When I opened the bag, there was a little bit of a cough syrup-like smell but thankfully it didn’t come through that much in the tea. I didn’t find it to be “very vanilla” tasting either though. I almost wonder if they shipped me the wrong one? It wasn’t terrible but I won’t be reordering.
Flavors: Rooibos, Sweet
Earlier this week, I wrote a rather quick note about this one and said I’d come back to it when I had more time. In particular I had a really hard time figuring out what I was smelling in the aroma of the steeped tea.
I now know what I’m smelling. You won’t believe it.
Spaghetti! With marinara sauce!
I checked in with no. 1 who was sitting next to me at breakfast and he agreed. I was worried I might be going crazy, but he smelled it, too.
There’s a sharp fruity note like cooked tomato, and a bready pasta note underneath that.
Wouldn’t you know, spaghetti, pasta, tomato, marinara-none are available as flavor options. I can’t say it’s surprising, just a little frustrating.
To add to my previous note, the tea is a sort of light maple color after steeping. Now that I have spaghetti with marina in my head, I’m tasting that more than the hot praline of the other day, but it’s remarkably tasty.
This may be one of those teas that changes in flavor from cup to cup, which is always fun.
Running out to an appointment so I don’t have time to do a proper note on this, but wanted to record something this morning and the Art of Tea Earl Grey Creme I drank before this already has a couple of notes from me.
I always enjoy seeing golden leaved teas and this one is incredibly golden. Not much darkness interfering with the sea of gold that is the dry leaf. It’s fragrant, too. What it smells like is elusive and something I have to wrap my mind around more so I’ll leave that for a later note.
The steeped tea has a honey aroma and something confectionery like hot praline. I don’t really get caramel in the flavor, though I can see where that comes from. To me it’s more a hot praline sweetness. A cookie dough note of sorts. Sweet with a bit of flour in the background.
It’s definitely yummy. I have to drink this again more mindfully, but for now it will be doing its magic in small sips from the Timolino while I drive to my appointment.
Sorry to see this has been discontinued. Note to self: read the notes on its replacement.
Not my cup of Tea TTB. I figured since its May and it was 38 degrees this morning that this was a fitting tea to start with. Smells good. Sweet. Not much tea scent to it. Those little snowflakes are really cute. I can see where the cupcake title came from. It has a slight bit of green to it. But not enough for me to get a taste for what kind of base it is. Good hot but also good cold. I’m not a big fan of sugar in tea though so that brings it down a lil for me.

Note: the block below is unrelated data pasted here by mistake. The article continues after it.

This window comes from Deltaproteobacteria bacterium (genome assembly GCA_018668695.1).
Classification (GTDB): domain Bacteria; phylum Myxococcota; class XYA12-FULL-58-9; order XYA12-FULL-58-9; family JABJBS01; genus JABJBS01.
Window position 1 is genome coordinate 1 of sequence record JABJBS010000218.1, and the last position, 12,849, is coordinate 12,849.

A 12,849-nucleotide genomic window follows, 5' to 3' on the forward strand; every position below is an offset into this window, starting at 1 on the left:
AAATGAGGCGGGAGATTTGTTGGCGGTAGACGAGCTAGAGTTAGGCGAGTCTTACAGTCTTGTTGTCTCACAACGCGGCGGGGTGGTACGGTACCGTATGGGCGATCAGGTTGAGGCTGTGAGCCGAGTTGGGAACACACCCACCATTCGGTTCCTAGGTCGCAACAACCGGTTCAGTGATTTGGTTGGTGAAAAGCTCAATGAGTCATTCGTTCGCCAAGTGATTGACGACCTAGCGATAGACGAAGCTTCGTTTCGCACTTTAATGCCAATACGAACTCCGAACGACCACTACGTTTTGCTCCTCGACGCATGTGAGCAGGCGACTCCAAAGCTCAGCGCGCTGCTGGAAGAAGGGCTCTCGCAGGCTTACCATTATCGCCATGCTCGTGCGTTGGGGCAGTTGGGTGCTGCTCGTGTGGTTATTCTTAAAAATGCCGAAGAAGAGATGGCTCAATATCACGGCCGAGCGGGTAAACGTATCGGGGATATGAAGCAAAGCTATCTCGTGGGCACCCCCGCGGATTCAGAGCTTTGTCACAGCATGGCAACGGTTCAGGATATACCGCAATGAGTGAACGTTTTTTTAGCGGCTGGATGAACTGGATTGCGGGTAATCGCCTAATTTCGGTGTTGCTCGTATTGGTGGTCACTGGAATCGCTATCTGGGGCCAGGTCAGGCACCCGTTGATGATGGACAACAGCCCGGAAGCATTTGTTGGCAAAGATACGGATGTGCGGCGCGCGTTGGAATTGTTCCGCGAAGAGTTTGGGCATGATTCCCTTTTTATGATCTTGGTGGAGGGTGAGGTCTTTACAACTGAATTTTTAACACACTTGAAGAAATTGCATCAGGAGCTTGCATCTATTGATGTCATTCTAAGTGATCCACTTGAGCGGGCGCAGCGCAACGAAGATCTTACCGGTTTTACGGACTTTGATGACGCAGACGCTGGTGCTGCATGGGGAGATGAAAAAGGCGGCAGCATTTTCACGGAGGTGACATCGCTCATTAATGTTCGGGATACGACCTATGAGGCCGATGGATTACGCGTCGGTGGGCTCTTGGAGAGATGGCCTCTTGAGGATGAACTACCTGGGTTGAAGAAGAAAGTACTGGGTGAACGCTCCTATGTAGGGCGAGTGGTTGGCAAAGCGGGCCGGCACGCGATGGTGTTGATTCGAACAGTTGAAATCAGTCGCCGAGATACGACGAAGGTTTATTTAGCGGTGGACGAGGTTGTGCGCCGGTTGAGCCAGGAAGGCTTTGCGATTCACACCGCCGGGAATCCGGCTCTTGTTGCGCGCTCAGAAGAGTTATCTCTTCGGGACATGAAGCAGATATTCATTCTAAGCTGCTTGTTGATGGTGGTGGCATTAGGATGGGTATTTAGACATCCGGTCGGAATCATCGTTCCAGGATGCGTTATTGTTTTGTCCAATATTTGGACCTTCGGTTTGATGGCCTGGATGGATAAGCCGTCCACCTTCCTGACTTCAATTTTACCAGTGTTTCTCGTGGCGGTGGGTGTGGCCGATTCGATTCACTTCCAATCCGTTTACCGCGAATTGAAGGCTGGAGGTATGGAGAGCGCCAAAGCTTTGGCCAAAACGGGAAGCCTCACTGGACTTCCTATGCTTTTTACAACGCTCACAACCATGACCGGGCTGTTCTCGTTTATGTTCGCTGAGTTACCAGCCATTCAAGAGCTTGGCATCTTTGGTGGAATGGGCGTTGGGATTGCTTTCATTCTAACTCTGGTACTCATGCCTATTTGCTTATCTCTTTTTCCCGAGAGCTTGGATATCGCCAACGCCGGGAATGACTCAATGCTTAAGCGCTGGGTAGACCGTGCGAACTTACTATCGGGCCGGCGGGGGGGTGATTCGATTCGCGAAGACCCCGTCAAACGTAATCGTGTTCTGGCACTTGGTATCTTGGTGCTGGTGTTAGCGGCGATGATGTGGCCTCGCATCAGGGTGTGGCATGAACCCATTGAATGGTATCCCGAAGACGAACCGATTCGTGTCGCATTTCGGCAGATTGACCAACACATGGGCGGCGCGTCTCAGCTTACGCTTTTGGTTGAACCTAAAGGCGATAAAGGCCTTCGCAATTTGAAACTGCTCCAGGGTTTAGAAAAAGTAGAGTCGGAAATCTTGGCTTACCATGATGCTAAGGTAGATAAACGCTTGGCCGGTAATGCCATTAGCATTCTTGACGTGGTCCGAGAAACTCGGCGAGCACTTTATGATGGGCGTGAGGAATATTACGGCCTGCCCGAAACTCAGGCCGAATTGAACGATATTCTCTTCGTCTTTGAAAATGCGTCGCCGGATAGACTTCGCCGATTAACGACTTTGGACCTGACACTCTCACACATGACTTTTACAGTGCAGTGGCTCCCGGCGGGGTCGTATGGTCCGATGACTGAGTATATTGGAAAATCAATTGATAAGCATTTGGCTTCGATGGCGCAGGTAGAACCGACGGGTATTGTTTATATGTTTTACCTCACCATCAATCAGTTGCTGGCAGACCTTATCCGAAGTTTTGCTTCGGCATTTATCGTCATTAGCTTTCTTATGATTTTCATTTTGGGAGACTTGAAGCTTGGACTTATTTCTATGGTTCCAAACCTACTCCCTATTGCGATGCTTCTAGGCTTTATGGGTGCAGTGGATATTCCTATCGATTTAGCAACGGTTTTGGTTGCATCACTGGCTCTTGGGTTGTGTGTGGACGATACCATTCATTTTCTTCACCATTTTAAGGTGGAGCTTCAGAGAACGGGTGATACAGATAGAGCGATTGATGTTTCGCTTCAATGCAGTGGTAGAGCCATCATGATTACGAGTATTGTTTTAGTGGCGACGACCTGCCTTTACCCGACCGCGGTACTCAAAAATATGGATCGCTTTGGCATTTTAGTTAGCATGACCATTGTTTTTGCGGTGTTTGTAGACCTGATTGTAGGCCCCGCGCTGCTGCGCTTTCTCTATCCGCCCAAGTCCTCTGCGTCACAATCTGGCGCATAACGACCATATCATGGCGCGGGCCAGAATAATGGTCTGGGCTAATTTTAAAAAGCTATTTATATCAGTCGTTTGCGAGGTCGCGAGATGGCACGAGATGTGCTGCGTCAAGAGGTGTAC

Not My Cup Of Tea TTB #7
I’m working through the box this morning, deciding what I still want to sample and packing up small amounts to try later this week and deciding what I want to add so I can get this monstrosity or monstros’o’tea back into circulation and I came across this delightful sounding tea…. Yellow cupcakes, vanilla icing , all in a tea with zero calories…. Yes please!
This is quite tasty! The cute little sugar snowflakes add a touch of sweetness and vanilla to the green tea base and I can taste a slight cake flavor with limited artificial aftertaste. Glad I tried this but since it’s in the 90s here already I think it’s time to lay off the winter teas and start planning for summer!
What a wonderful cold brewed cup of tea :)
I am so glad this tea tasted good because I have had bad experiences with Teas Etc in the past but this tea is quite good. I really enjoy the green teas flavor with this tea, it’s not too mellow but not too strong either. I don’t notice the banana flavor at all which I prefer because banana doesn’t appeal to me in a tea. Overall this is one of the better cold teas I have brewed before
The orange flavor is strong in this tea, too strong. It covers up the flavor of the oolong. It is tasty, just too flavored. I wish they had gone with a low key orange flavor.
I brewed this one in a 16oz Teavana Perfect Tea Maker/Gravity Steeper with 3 tsp leaf and 190 degree water for 3 min.